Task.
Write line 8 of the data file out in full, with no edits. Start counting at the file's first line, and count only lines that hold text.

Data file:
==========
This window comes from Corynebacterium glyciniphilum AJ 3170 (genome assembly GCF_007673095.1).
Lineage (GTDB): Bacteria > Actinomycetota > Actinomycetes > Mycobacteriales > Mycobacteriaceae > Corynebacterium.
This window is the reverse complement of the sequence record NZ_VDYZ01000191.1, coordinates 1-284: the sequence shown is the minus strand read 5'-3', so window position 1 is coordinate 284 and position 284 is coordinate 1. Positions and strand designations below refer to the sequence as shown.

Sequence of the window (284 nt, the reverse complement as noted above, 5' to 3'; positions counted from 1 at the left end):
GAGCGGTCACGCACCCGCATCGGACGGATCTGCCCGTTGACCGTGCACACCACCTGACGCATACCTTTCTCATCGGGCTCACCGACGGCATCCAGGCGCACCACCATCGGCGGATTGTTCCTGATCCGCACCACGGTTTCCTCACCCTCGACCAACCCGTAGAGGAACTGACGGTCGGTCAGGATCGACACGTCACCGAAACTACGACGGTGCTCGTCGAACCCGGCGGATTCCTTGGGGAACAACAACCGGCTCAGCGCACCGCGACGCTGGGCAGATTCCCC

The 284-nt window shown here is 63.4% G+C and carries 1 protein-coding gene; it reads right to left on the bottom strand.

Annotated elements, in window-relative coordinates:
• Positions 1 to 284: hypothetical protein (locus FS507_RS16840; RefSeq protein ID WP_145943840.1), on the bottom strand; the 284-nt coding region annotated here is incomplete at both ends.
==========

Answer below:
• Positions 1 to 284: hypothetical protein (locus FS507_RS16840; RefSeq protein ID WP_145943840.1), on the bottom strand; the 284-nt coding region annotated here is incomplete at both ends.